First the Detection component. It says to target the artifact_event system (as opposed to the default edr system). Then it specifies to look for events of type ingest, meaning that a new Artifact has been ingested. Finally, we specify to only use events where the log type is pcap since Artifacts could be anything from PCAPs to Windows Event Logs or syslogs. The last components simply say that we don't really care about the contents of the event, just knowing that the event occured is enough for us to want to "match" and take action according to the Response component of the rule.

The Response component is telling LimaCharlie what to do when the Detection "matches". In our case, we want to make a request to the zeek service to run over the PCAP. The request component of the Response here is the data included to the Zeek service, in this case we want to ask zeek to run specifically over the "log" with ID equal to the value in the routing/log_id of the ingest / artifact_event and to retain the resulting Zeek logs for 90 days.

As you can now see, this recipe aims to retain the raw full PCAPs for 1 week, but the Zeek logs for 3 months since the Zeek logs will be much smaller than the full PCAP.

Once you create this rule, any time a PCAP comes in, Zeek will run over it. The resulting Zeek logs will be themselves re-ingested as Artifacts. This means you will be able to find them in the Artifact Collection section of the web app.

Step 3: Alerting on Zeek Logs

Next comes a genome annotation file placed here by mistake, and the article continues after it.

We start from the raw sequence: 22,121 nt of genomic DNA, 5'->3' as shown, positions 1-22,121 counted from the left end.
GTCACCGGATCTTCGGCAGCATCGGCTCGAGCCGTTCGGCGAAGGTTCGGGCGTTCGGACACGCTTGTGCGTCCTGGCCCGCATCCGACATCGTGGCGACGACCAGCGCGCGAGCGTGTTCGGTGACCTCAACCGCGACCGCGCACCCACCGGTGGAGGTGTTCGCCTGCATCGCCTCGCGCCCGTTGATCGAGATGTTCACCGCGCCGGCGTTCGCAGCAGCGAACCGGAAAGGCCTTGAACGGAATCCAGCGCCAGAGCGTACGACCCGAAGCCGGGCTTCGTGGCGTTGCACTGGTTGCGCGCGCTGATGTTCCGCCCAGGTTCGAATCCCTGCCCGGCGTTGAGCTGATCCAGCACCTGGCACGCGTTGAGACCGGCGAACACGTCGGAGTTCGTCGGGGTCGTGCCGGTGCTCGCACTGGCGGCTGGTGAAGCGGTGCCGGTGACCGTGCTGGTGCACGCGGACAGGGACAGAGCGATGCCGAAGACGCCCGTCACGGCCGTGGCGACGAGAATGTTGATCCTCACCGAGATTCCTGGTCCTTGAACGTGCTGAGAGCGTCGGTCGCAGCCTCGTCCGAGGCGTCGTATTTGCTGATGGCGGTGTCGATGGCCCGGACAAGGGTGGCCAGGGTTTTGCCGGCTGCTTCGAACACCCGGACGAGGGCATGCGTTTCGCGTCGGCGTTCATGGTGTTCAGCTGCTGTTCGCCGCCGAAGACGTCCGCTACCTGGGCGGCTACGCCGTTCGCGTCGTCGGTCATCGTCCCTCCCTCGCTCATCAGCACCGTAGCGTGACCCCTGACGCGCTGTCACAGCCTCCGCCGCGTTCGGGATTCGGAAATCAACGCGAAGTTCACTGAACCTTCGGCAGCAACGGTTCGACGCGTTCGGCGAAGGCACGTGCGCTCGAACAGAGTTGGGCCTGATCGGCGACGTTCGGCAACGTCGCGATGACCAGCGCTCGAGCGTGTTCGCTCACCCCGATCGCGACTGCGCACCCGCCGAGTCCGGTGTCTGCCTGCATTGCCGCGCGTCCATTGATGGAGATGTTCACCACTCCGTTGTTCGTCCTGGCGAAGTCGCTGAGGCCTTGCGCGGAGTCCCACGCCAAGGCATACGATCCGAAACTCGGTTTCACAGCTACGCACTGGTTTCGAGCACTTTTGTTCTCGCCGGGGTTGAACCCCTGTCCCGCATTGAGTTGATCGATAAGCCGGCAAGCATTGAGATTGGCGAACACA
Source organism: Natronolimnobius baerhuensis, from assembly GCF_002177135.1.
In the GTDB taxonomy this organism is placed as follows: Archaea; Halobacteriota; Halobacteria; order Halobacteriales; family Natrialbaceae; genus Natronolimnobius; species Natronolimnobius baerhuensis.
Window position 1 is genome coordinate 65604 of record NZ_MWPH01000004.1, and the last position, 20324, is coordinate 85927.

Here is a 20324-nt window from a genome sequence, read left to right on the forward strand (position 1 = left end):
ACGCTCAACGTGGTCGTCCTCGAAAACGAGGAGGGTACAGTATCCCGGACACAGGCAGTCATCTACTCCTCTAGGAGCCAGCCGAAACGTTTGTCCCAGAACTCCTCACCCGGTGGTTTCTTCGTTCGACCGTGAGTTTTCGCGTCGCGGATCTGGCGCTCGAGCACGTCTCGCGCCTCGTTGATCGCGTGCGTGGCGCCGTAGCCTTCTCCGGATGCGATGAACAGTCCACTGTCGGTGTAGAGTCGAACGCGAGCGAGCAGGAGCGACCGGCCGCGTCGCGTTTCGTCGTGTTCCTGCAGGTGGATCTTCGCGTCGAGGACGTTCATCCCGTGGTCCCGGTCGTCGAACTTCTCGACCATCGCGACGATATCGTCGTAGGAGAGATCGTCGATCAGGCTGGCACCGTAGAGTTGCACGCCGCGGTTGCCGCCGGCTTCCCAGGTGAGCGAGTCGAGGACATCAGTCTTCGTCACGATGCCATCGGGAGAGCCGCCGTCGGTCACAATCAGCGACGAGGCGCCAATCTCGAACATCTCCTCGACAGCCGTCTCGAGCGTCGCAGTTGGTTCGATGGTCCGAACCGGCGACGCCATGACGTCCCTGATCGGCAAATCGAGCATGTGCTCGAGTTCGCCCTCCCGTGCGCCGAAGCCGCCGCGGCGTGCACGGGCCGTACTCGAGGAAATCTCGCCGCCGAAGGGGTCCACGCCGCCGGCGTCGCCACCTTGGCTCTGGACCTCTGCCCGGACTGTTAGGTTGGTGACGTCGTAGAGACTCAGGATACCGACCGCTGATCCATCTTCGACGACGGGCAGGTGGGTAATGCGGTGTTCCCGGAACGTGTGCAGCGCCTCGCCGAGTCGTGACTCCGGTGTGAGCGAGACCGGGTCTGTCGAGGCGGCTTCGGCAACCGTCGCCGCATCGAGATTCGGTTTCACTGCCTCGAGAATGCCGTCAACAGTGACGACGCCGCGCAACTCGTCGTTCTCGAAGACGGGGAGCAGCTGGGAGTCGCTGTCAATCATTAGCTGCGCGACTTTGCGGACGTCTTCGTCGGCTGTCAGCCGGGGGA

Now that the Zeek logs are ingested as Artifacts, it means we can write rules over them.

When we do this, it's important to understand how the Zeek logs will be interpreted for the D&R rules. All Artifacts see the D&R rules engine evaluate them one "record" at a time. A "record" will depend on the exact Artifact type. For PCAPs, a record is a single packet, for Syslog, a record is a log line. For Zeek a record is also a log line.

Zeek logs are interpreted as first-class formats in LimaCharlie. This means that they're not simply treated as text (although the original text logs are always kept and available). The Zeek logs get parsed and converted to JSON automatically. This well-parsed format is what allows you to make D&R rules that are precise and don't rely on messy regular expressions.

To see what the D&R rules will process exactly, go to the Artifact Collection section of the web app, find a Zeek log entry at the bottom and click on the little "window expand" green icon for that log. This will open in a new tab the contents of the Zeek log, as parsed by LimaCharlie. You'll see it's a list of JSON records. This means that when we build our D&R rule, we want to describe how to match a JSON record.

Let's make our D&R rule:


target: artifact
artifact type: zeek
op: is
path: "id.orig_p"
value: "23"


- action: report
  name: outbound connection from telnet port

This rule is quite simple:

Detect any record from a zeek type artifact that has a id.orig_p key with a value of "23". This is a field from a Zeek log's conn.log file that contains the originating port of a connection.

The Response simply states to report (alert) with a name of outbound connection from telnet port.


That's it, from this point on, we'll alert on automatically collect network data, retain it, process it with Zeek, retain those Zeek logs and alert on those logs as well.